Berkeley-Hill contributes "A Short Study of the Life and Character of Mohammed," which is rendered unnecessarily obscure by presuming an acquaintance with the life of Mohammed on the part of the reader. It has considerable interest, however, on account of the light thrown on the unconscious forces at work in the religion Mohammed bequeathed to "one-fourth of the human race." The difficulties of dealing with Islam might well be lightened by a sympathetic understanding of the psychological factors behind its bewildering manifestations, especially since a peculiarly ambivalent attitude towards authority appears to be the essential element in them. The Nicene creed of the Christian Church is the subject of a rather elementary analytic study by Cavendish Moxon. A mass of quite interesting interpretations, however, will be found put forward in too incoherent and cursory a manner. There follow some minor communications on the analytic interpretation of points in dreams. Five of the extremely valuable Collective Reviews of recent literature on various subjects, which form a feature of this Journal, are contained in this number-namely, on the Unconscious, the Science of Religion, on Aesthetics and the Psychology of the Artist, on Mythology, and on Dream-Interpretation. There are also important book reviews, notably on Lipschütz's work on the Puberty Glands and their Effects (1919). The first number of the Zeitschrift for 1921 contains two papers delivered before the Hague Congress in 1920 by Jelgersma and Stärcke. There is also the second part of Boehm's contribution on Homosexuality contained in the previous number, which offers a very illuminating and entertaining analysis of a recent German pamphlet on a proposed method of dealing with prostitution in large cities, again showing the extremely close unconscious association existing between homosexual tendencies and prostitution.

J. R.



Edited by Dr ROBERT HEINDL. Vol. 73, Nos. 3 and 4, 1921.
Verlag von F. C. W. Vogel. Leipzig.

This number contains an article by Dr Wilhelm Ostwald of Leipzig on "The place occupied by Criminology in the whole body of Science." Taking as his basis the theory of Comte, according to which it is possible to deduce the internal structure of a given science from its position in the whole structure of scientific knowledge, Dr Ostwald presents a schematic arrangement of this structure in general and of criminology in particular. His system is as follows. 1. Mathetics: (a) Logic, (b) Mathematics, (c) Geometry and Kinematics. 2. Energetics: (d) Mechanics, (e) Physics, (f) Chemistry. 3. Biotics: (g) Physiology, (h) Psychology, (i) Sociology. Applying this system to criminology, he concludes that this science in its most restricted sense falls under the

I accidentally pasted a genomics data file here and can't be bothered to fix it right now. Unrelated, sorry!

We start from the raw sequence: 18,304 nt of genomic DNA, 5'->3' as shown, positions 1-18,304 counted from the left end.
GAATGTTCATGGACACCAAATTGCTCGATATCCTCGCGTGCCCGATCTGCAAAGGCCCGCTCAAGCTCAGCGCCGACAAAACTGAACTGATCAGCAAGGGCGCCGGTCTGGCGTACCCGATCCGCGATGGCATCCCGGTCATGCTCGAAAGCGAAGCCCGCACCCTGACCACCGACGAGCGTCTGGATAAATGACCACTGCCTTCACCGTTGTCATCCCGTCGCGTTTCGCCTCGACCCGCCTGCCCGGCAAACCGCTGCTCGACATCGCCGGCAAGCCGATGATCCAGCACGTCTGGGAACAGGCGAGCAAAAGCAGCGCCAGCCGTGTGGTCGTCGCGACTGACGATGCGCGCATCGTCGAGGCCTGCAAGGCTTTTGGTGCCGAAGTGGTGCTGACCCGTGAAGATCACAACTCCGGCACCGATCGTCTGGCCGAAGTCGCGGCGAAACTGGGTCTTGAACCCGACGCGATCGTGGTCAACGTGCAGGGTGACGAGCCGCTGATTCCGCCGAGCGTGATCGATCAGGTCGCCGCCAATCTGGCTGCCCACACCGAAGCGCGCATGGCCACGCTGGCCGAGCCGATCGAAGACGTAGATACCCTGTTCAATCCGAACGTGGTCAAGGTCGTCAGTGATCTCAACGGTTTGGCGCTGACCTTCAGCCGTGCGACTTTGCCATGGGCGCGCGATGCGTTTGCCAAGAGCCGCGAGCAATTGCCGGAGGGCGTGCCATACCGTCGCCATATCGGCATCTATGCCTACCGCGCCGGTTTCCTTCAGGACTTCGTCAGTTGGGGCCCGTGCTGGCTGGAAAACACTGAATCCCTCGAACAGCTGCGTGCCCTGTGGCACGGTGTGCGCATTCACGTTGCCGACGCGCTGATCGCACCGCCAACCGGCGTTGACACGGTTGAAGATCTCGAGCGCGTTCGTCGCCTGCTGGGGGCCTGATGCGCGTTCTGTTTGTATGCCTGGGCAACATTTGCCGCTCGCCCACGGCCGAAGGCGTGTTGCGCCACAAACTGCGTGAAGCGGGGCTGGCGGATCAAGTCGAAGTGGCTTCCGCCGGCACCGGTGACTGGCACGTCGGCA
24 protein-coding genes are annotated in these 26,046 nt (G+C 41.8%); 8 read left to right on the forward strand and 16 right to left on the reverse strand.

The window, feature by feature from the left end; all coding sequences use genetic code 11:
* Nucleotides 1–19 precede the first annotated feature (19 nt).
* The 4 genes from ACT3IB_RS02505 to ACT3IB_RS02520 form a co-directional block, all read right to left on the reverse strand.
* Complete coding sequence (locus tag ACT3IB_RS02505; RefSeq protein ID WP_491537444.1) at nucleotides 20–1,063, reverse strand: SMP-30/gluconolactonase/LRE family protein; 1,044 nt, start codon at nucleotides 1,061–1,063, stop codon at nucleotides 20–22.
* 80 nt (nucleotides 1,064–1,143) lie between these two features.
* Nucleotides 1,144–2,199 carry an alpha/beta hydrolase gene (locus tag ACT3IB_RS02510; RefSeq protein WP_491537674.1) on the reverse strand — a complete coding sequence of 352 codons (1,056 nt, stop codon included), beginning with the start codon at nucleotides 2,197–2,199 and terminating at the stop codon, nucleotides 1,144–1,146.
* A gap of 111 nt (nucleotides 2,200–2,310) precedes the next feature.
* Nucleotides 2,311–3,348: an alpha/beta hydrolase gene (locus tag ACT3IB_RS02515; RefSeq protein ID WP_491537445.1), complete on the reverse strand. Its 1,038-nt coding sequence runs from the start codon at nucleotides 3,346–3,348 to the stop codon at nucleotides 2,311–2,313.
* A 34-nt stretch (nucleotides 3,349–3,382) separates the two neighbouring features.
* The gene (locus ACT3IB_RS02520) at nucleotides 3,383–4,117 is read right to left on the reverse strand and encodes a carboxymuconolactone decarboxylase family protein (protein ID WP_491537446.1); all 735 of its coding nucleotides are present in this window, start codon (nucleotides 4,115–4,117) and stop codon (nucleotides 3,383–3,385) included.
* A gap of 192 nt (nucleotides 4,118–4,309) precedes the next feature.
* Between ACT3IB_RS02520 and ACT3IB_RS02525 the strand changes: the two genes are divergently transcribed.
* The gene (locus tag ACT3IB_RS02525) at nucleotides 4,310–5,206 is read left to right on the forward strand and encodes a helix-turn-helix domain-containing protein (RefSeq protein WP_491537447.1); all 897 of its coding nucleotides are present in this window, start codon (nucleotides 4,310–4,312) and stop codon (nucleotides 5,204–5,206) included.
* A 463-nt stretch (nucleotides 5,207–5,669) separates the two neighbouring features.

heading 3 i (Sociology) and represents the synthesis of all other branches of criminological science.

In an article entitled "The Criminal Police System and Anthropology," Arthur Macdonald of Washington discusses how far police records, and in particular the results of technical methods of identification, e.g. the taking of finger-prints, may serve the purpose of anthropological research.

Professors Allfeld and Beling and Dr Max Alsberg (barrister-at-law in Berlin) contribute papers criticising a treatise by Dr Robert Heindl on "Special Treatment of Habitual Criminals," being a supplementary proposal to the most recent German Criminal Procedure Bill. Dr Heindl recommends that in the new criminal procedure account be taken of the political revolution and that the rights of the accused and of his counsel be extended, while special rights (of arrest and search) be accorded to the State in the case of proved habitual criminals. The proposal is intended as a compromise, for the time of transition from old to new, which shall reconcile the most liberal general policy with the requirements of a sound policy of criminal law.

Prof. Mittermaier treats from the point of view of criminal jurisprudence the subject of the employment of means to procure abortion.

The Journal contains further the following articles: "Necrophilia and Necrosadism," by J. P. L. Hulst (University of Leyden). "The Value for Criminal Psychology of Recent Researches in the subject of Internal Secretion," by Dr M. H. Goring. "Attempted Murder with Pathogenic Bacteria," by Dr Lempp. "Ill-Treatment of Children," by Dr F. Siegfried (Public Prosecutor in Switzerland), and various notices and reviews of German, English, American, French, Spanish and Italian books and journals.

C. M. B.